kohen gadol OU on it. We drove to building where the event was planned, and quickly started getting things ready – saucing the chicken, making the salad, setting up the candles. In setting up the room for davening, we had decided that we would put up a mechitza – but use only a tablecloth-covered table between the men’s and women’s sections. As were were bringing over a table to put in the middle, one of the women who was organizing the event with us asked “Is that what I think it is?”. Turns out she was a former Orthodox woman from Long Island, but when she moved out to the boondocks/got turned off by some conservative practices of Orthodox Judaism, she kind-of fell off the face of the religious-Jewish world. “Uh, well, we put this up because this is the way that we feel comfortable praying. Not elevating or demoting either gender, merely distinguishing the two and allowing for a space of more personal and comfortable prayer”, we answered. Luckily, she actually liked the sound of that. By the time we started, people had been trickling in, mingling, and meeting – and by the time we started there was a big crowd of 14 Kentuckians + 7 Quakers = 21 people! And remember when people said we’d maybe get 5 people to stop by? This was incredible!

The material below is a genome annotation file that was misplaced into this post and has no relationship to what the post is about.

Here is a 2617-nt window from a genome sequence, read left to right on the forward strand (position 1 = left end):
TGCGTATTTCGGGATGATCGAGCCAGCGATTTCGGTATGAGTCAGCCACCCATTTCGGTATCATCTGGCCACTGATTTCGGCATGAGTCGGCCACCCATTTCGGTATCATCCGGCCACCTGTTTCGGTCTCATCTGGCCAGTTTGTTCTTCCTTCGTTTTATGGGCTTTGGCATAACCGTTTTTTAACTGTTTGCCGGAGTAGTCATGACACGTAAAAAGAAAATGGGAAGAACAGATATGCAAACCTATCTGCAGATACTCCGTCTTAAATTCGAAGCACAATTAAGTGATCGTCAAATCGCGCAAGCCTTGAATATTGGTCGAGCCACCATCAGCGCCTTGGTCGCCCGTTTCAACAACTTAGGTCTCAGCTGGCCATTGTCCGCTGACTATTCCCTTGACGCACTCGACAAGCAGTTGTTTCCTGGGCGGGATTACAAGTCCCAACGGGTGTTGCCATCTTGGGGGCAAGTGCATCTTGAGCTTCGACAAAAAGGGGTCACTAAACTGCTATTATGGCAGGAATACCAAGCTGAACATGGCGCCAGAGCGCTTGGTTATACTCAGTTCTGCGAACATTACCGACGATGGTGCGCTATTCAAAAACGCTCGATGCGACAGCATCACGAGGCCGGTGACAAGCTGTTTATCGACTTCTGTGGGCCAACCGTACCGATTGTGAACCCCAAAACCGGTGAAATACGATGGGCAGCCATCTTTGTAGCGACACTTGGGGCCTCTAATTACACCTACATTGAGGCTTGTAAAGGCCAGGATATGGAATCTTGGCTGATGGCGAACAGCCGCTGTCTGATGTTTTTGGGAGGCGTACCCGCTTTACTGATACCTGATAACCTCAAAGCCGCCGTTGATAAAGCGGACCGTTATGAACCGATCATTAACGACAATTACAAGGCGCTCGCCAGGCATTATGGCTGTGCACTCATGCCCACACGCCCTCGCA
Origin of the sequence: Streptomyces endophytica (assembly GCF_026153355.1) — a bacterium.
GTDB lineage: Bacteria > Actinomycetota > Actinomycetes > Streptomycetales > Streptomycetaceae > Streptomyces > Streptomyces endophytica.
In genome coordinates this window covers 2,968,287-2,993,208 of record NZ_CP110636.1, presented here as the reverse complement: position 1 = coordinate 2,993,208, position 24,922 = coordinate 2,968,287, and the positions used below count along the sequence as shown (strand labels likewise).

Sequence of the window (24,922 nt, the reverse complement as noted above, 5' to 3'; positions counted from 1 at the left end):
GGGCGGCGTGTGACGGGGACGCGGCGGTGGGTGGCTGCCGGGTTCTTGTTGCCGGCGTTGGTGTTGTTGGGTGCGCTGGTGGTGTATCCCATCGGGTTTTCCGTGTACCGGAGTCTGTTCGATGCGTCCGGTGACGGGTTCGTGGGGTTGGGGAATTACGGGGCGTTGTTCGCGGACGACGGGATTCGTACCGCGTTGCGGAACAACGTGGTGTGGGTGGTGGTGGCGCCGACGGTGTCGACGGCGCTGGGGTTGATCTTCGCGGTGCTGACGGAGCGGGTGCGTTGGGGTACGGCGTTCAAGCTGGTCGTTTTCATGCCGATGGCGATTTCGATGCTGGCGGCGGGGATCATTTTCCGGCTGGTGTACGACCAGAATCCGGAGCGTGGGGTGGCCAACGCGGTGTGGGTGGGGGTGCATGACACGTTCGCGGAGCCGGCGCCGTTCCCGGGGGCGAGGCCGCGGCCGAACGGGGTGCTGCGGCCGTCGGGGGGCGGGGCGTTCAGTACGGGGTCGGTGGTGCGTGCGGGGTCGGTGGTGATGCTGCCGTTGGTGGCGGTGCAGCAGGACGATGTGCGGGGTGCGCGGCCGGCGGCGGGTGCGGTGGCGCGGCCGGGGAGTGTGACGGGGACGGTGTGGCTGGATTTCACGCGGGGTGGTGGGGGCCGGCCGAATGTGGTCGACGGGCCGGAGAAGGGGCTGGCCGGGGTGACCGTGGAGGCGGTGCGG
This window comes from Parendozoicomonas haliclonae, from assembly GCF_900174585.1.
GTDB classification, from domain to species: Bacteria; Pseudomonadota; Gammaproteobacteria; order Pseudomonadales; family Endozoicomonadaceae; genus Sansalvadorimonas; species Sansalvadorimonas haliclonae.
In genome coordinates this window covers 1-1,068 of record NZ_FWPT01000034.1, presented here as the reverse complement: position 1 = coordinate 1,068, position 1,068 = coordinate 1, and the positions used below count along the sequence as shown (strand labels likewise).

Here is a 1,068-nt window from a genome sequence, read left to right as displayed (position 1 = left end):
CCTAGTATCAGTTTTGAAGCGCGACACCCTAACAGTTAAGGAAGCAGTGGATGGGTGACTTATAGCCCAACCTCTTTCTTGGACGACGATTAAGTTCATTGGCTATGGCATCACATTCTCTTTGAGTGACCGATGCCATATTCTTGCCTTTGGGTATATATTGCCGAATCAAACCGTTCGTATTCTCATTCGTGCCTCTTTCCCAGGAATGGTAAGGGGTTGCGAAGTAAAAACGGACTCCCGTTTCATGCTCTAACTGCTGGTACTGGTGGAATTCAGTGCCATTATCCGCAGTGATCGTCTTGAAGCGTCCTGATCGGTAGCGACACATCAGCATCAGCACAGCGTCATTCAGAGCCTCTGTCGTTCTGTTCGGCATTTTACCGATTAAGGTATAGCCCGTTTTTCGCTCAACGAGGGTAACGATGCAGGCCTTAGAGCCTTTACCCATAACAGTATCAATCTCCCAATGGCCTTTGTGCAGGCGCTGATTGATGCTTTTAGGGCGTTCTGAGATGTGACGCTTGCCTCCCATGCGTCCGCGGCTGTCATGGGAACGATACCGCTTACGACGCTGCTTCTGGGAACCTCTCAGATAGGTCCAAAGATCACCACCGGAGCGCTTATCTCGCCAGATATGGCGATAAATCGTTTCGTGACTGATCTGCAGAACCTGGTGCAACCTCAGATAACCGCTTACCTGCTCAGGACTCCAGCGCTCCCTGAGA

We saw/knew that we weren’t getting a minyan and so we just started – first we let people know about candle lighting and one of the girls led a group of people in saying the blessings. Then we started davening – okay, so how do you run davening for people who might not know what davening is, and definitely not the one we’re used to? We figured Carlebach + explanations was the way to go – if people don’t know it, they can at least sing along, or at least get a sense of the feeling of kabbalat shabbat, the meaning, exhilaration, joy, etc. We gave out packets of transliterated and translated kabbalat shabbat, which we had prepared and began going through the sections, with people giving short explanations before different parts. The explanations were brief, just what was going on and some meaning that a specific prayer gave to them. And we sang a lot, slowly and loudly, going into “nay nay nays” after the words had finished. For ‘lecha dodi’, we did it to the tune of ‘am yisrael chai’, which I figured was our best shot at them knowing the song. And it was great- I saw/heard people following along; at one point during lecha dodi, I closed my ears, stopped singing, and heard a mass of people singing along behind me. It was really amazing – here we were in the middle of Kentucky with people who might never have had a Shabbat experience before, and definitely not one like this – singing songs of praise to God and greetings to the Shabbat.